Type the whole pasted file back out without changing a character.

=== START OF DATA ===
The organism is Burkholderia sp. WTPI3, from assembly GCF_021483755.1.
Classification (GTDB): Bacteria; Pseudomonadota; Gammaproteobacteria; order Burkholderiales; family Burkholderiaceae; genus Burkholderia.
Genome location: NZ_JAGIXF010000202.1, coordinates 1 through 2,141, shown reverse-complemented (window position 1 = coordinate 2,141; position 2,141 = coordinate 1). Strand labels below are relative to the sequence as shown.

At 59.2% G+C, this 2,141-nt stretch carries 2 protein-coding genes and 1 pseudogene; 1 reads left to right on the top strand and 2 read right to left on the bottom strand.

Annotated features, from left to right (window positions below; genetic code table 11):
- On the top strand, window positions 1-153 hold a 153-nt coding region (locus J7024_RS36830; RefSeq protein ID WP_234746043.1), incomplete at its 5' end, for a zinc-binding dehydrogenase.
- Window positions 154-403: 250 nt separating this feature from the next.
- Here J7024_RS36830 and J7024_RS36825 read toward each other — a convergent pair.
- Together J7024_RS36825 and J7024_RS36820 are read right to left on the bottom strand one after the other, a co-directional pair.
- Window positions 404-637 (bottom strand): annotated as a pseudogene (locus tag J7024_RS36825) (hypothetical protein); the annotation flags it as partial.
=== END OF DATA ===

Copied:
The organism is Burkholderia sp. WTPI3, from assembly GCF_021483755.1.
Classification (GTDB): Bacteria; Pseudomonadota; Gammaproteobacteria; order Burkholderiales; family Burkholderiaceae; genus Burkholderia.
Genome location: NZ_JAGIXF010000202.1, coordinates 1 through 2,141, shown reverse-complemented (window position 1 = coordinate 2,141; position 2,141 = coordinate 1). Strand labels below are relative to the sequence as shown.

At 59.2% G+C, this 2,141-nt stretch carries 2 protein-coding genes and 1 pseudogene; 1 reads left to right on the top strand and 2 read right to left on the bottom strand.

Annotated features, from left to right (window positions below; genetic code table 11):
- On the top strand, window positions 1-153 hold a 153-nt coding region (locus J7024_RS36830; RefSeq protein ID WP_234746043.1), incomplete at its 5' end, for a zinc-binding dehydrogenase.
- Window positions 154-403: 250 nt separating this feature from the next.
- Here J7024_RS36830 and J7024_RS36825 read toward each other — a convergent pair.
- Together J7024_RS36825 and J7024_RS36820 are read right to left on the bottom strand one after the other, a co-directional pair.
- Window positions 404-637 (bottom strand): annotated as a pseudogene (locus tag J7024_RS36825) (hypothetical protein); the annotation flags it as partial.